Professor Adrian Moore
Department of Music
Professor of Electroacoustic Music Composition
Director of University of Sheffield Sound Studios
Full contact details
Department of Music
Adrian Moore is a composer of electroacoustic music. He mainly composes music intended for ‘sound diffusion’ over multiple loudspeaker systems. He directs the University of Sheffield Sound Studios (USSS) where researchers and composers collaborate on new musical projects. Adrian Moore’s research interests are focused towards the development of the acousmatic tradition in electroacoustic music, the performance of electroacoustic music, signal processing, and human-computer interaction in music.
His music has been commissioned by the Groupe de Recherches Musicales (GRM), the Institute International de Musique Electroacoustique de Bourges (IMEB) and the Arts Council of England. A significant proportion of his music is available on 4 discs, ‘Traces’, ‘Rêve de l’aube’, ‘Contrechamps’ and ‘Séquences et Tropes’ on the empreintes DIGITALes label. His book ‘Sonic Art: An Introduction to Electroacoustic Music Composition’ is published by Routledge.
- Research interests
My research is primarily conducted through the creation of acousmatic music. I am very conscious of the ongoing development of my compositional practice: over 20 years of production I have noted aspects of my work that change, grow and some that remain common across the years. Realising how my research reflected back to my teaching (and was indeed influenced by it), I began to share the tools I made to create my music. This meant developing some rationale for explaining why I used one particular tool over another. Although by no means original, I began to talk about a theory of opposites: a sound suggested a development that (normally) required a particular parameter to be driven towards its polar opposite. At its most simple: short sounds need to be made longer; noisy sounds need to be made less noisy. I then suggested the most common means of implementing these transitions or developments. The noisy sound would require a filter. As development continued, our filtered sound would, ultimately, require some multiplicative method to make it tend back towards something more complex (or noisy). This all takes place as we put sounds one after the other (montage) and one on top of the other (mixing). This research led to the production of a practical textbook outlining this particular compositional method and a set of free development tools in PureData and CSound.
I see the development of artistic practice as the embodiment of skills and experiences over time. I am also acutely aware that works must set out to do more than merely bathe the ear in sound. My most recent works ‘test’ the performance practice of acousmatic music and in so doing, break the sealed nature of the acousmatic work, which - for right or wrong - ‘tests’ my compositional practice.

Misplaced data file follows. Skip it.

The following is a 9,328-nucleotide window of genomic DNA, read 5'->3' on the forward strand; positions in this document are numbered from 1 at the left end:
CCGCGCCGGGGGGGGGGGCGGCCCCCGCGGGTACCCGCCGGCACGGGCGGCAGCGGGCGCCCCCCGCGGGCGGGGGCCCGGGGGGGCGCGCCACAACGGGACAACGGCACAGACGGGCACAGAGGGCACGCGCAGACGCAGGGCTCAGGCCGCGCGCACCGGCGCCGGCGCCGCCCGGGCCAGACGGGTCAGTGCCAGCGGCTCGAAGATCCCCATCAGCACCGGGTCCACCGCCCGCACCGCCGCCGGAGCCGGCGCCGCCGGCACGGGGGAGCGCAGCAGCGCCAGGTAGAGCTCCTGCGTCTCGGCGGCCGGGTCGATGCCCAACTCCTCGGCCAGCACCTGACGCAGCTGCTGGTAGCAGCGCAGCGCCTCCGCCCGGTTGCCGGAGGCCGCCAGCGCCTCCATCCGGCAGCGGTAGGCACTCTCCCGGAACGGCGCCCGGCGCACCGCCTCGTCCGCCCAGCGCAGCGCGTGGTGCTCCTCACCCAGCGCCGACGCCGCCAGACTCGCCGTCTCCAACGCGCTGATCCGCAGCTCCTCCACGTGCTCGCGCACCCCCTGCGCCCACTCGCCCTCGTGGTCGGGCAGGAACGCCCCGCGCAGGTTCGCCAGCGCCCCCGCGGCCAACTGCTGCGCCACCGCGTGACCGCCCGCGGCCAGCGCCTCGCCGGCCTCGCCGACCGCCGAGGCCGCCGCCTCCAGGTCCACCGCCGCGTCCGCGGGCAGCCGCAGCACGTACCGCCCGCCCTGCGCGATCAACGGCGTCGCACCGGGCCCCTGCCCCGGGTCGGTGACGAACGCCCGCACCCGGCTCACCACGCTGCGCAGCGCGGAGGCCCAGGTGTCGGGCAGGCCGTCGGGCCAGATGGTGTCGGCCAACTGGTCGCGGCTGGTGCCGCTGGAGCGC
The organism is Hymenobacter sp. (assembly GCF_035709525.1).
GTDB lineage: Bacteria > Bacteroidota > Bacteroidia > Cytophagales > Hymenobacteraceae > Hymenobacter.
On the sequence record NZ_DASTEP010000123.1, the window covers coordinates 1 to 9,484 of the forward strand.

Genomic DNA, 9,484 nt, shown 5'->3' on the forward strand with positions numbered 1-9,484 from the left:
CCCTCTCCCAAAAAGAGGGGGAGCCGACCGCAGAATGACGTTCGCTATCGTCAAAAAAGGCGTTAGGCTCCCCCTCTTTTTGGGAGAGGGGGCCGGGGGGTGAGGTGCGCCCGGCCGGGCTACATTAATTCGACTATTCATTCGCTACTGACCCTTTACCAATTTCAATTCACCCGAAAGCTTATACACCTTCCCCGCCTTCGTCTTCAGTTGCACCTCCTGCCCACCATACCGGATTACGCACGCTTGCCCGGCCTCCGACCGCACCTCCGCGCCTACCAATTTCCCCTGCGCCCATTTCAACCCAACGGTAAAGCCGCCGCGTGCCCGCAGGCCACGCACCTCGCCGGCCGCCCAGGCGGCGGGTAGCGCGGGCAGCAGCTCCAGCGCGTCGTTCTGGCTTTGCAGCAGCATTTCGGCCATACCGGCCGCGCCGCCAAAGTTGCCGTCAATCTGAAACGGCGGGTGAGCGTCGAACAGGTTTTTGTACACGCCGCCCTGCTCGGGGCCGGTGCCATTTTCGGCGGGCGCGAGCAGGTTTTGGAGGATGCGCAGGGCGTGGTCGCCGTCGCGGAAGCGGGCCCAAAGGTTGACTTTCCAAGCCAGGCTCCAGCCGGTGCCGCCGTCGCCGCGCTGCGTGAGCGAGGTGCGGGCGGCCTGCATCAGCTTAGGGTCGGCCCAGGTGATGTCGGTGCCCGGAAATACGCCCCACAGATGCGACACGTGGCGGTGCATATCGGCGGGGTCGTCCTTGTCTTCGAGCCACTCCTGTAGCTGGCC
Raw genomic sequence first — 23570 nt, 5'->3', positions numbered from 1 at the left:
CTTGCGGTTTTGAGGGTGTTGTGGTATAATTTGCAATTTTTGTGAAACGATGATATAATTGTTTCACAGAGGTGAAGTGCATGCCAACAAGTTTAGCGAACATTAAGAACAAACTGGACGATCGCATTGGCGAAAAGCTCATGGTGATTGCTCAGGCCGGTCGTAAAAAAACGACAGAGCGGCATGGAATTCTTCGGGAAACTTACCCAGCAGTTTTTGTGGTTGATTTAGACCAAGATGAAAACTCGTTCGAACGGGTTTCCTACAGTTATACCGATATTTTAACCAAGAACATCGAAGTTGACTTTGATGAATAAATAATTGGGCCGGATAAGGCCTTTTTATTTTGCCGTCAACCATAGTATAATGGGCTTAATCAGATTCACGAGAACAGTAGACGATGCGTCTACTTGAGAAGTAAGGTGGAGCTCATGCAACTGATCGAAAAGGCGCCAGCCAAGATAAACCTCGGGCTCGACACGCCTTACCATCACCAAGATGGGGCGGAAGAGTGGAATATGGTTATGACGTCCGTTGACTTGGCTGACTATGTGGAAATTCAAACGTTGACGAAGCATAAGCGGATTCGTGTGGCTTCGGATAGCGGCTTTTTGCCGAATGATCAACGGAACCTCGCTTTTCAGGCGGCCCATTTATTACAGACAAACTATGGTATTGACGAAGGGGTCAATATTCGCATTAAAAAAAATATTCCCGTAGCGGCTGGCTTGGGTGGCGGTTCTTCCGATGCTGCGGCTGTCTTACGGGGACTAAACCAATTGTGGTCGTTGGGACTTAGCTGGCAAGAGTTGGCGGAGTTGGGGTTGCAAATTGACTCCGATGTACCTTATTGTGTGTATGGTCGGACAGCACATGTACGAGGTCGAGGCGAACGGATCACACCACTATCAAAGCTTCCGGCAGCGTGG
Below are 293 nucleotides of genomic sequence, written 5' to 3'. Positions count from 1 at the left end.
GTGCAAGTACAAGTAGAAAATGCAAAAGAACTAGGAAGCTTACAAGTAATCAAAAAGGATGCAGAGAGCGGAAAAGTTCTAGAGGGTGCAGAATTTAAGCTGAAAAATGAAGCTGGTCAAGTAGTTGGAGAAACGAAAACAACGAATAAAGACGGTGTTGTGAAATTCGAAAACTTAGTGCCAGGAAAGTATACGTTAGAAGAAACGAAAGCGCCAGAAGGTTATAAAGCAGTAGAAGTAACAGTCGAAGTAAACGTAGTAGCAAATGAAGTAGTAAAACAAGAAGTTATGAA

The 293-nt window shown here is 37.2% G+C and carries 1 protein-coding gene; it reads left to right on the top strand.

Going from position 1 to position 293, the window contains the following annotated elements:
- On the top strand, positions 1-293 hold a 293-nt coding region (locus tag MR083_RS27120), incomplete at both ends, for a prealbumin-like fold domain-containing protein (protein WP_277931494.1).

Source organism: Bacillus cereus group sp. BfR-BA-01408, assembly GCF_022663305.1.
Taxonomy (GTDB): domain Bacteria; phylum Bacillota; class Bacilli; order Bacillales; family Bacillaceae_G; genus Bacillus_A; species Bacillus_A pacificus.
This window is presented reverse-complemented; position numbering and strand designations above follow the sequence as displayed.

‘Routes’: returning to the 'Fractured Acousmatic': Testing the composition/performance boundaries of electroacoustic music by combining pre-composed materials, samples and diffusion at performance time.
I am currently returning to work with voices, both real and synthetic.
Electroacoustic opera based around artificial intelligence and the human condition.
- Compositional methods in electroacoustic music. Journal of Music, Technology and Education, 6(3), 251-254.
- Tracking production strategies: Identifying compositional methods in electroacoustic music. Journal of Music, Technology and Education, 6(3), 323-336.
- Computational Thinking in Sound: Teaching the Art and Science of Music and Technology by G. R. Greher and J. M. Heines. New York: Oxford University Press, 2014. 232 pp., paperback. £22.99. ISBN: 9780199826193.. British Journal of Music Education, 32(1), 109-111.
Conference proceedings papers
- View this article in WRRO Cross-modality in multi-channel acousmatic music: The physical and virtual in music where there is Nothing to See. 41st International Computer Music Conference, ICMC 2015: Looking Back, Looking Forward - Proceedings (pp 186-189)
- Research group
Research supervision mainly in the area of practice-led research through electroacoustic music composition. This may be with or without instruments. Supervision of composers writing fixed media works, installation, apps and composition software.
Current research students
- Dimitris Savva* (Cyprus): Composition
- Ian Baxter* (UK): Composition - installations and the nature of time
- Chris Bevan (UK): Composition
- James Surgenor* (UK): Composition and software design
* primary supervisor
Past research students
- Vanessa Massera (Canada): Composition
- Caterina McEvoy (UK): Composition
- Alejandro Albornoz (Chile): Composition
- Stephen Pearse (2017): Composition and software design (PhD)
- Martin-Curtis Powell (2015): Composition (PhD)
- Robert Bentall (2011): Composition (MMus)
- Louise Harris (2009): Audio-Visual interaction in electroacosutic music. Portfolio of compositions (PhD)
- Chetan Pancholi (2008): 'A sound society'. Portfolio of compositions (MMus)
- Simon Mulvaney (2007): Portfolio of Audio-Visual works (PhD)
- Niels Puttemans (2007): Fractal Mathematics in Sound Design (MPhil)
- James Mooney (2005): Sound diffusion systems (PhD)
- Nikos Stavropoulos (2005): Portfolio of Electroacoustic compositions (PhD)
- Mark Horrocks (2005): Portfolio of Electroacoustic Compositions (PhD)
- Dave Moore (2004): Real-time Sound Spatialization systems (PhD)
- Oliver Carman (2003): Composition and analysis (MMus)
- Helen Stephenson (2003): Composition and analyses (MMus)
- Professional activities
Sound Junction is the University of Sheffield Sound Studios’ concert series promoting the very best acousmatic music including music made by staff and students at The University of Sheffield.
Director of Student Engagement and Welfare; Director of Undergraduate studies.